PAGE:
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People are dying at dangerous Missouri rail crossings. What’s taking so long to fix them?

Kansas City Star logo Kansas City Star 8/15/2022 Laura Bauer, Judy L. Thomas, Bill Lukitsch, The Kansas City Star
This is the railroad crossing on Anaconda Road, just east of East 255th Street on the southwest side of Harrisonville, where a freight train struck a tractor-trailer in late 2021, killing the driver, Michael K. Samani of Lenexa. © Rich Sugg/ City Star/TNS This is the railroad crossing on Anaconda Road, just east of East 255th Street on the southwest side of Harrisonville, where a freight train struck a tractor-trailer in late 2021, killing the driver, Michael K. Samani of Lenexa.

At least 12 people have died in the past 2½ years in crashes at Missouri railroad crossings that had been scheduled for repairs but were never completed, The Star has found.

In Chariton County, where an Amtrak crash in late June killed four people and injured 150, a northern Missouri man died a year earlier after his pickup was hit by a train at a different crossing also slated for improvements. The 2021 collision was the second fatality at that crossing in four years.

In southwest Missouri, a 2020 crash that claimed the life of a 59-year-old woman happened at a crossing that town officials and residents had been petitioning the state and railroad to fix for years.

Now, in the weeks since the deadly Amtrak crash at another crossing that locals had complained about for several years, many are questioning the failure of BNSF Railway and the Missouri Department of Transportation to fix the location that both knew was considered dangerous.

A freight train struck a tractor-trailer late last year in Cass County, killing the driver, Michael K. Samani of Lenexa. This photo shows the approach to the crossing on Anaconda Road, just east of East 255th Street on the southwest side of Harrisonville. © Rich Sugg/ City Star/TNS A freight train struck a tractor-trailer late last year in Cass County, killing the driver, Michael K. Samani of Lenexa. This photo shows the approach to the crossing on Anaconda Road, just east of East 255th Street on the southwest side of Harrisonville.

Farmers and nearby residents, railroad experts and local government leaders say if known hazards at crossings across Missouri aren’t corrected in a more timely manner, many more could be killed or injured.

“It is a wake-up call,” said Mike Spencer, a Chariton County farmer who repeatedly warned the railroad and MoDOT about the dangers at the crossing where the Southwest Chief, on its way to Chicago, derailed in June. “The railroad has to do more. And that word ‘more’ needs to include that they need to be proactive. They need to see a problem before it becomes a problem.

“... It’s their responsibility. It’s their railroad track. No different than if something goes wrong on my farm. That falls on my shoulders.”

The Star examined federal and state transportation records dating back to January 2020 to identify where fatal railroad crashes occurred across Missouri. That information was then cross-referenced with several years of MoDOT’s Statewide Transportation Improvement Plans to determine whether any of those public crossings had been scheduled for repairs.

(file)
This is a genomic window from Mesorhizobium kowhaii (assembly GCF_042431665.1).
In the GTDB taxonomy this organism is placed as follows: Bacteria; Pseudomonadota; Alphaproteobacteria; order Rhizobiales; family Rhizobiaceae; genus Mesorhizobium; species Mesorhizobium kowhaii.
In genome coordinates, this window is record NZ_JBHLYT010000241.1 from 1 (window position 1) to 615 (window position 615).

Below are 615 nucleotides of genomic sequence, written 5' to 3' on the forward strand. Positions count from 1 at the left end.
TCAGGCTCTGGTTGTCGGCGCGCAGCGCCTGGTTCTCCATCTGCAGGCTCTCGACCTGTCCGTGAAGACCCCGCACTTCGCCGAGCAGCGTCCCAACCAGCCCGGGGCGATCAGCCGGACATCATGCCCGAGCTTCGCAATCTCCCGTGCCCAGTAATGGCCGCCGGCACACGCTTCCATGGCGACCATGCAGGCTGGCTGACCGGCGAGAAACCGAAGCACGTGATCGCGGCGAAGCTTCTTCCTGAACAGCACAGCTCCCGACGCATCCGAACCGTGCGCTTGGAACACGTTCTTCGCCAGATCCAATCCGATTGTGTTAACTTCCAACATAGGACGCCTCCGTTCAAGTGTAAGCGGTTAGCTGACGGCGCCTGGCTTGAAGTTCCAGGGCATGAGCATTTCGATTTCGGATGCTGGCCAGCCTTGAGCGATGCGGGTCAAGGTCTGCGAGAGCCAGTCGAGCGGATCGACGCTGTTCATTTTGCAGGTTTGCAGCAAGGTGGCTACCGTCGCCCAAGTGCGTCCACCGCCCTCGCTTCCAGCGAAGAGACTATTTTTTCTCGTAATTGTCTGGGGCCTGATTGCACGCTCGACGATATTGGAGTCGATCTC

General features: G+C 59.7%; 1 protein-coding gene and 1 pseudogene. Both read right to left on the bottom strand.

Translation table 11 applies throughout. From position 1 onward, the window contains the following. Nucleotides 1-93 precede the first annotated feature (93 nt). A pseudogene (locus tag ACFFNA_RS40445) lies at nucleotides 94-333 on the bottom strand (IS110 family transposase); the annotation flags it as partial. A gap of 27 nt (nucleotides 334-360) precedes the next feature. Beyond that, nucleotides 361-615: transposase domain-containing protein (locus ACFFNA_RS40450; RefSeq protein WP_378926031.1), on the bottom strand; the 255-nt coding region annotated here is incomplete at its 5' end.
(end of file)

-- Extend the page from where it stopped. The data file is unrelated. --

The seven crossings where the deadly crashes occurred had appeared on multiple improvement plans and had been identified as needing warning devices, such as lights and gates, The Star found.

Investigators looked over the scene after an Amtrak train crashed into a dump truck near Mendon, Missouri. Four people were killed in the June crash at a crossing that nearby residents had warned was dangerous and in need of safety improvements. © Rich Sugg/ City Star/TNS Investigators looked over the scene after an Amtrak train crashed into a dump truck near Mendon, Missouri. Four people were killed in the June crash at a crossing that nearby residents had warned was dangerous and in need of safety improvements.

MoDOT spokeswoman Linda Wilson Horn did not respond directly to questions regarding criticism of why those crossings weren’t repaired years ago or whether a crash can push a location higher on the priority list for upgrades.

The Star found that who is ultimately responsible for crossing upgrades or safety improvements — railroad companies, the state or local governments that maintain adjoining roads — isn’t always clear. Figuring it out can turn into a bureaucratic and legal mess. Frustrated residents who rely on the crossings just want them made safer.

Horn said MoDOT doesn’t mandate improvement plans between private railroads and public crossings, but facilitates them.

The state has “very limited railroad safety crossing funds,” Horn said.

“Crossings are prioritized … using the following criteria: The volume of trains on the section of track, the volume of vehicles using the cross street, the speed of the trains and the speed limit on the cross street, number of passenger trains using the track, sight distance issues, crash history and public concerns.”

And once a project is tagged for improvements, the process can take several years, Horn said.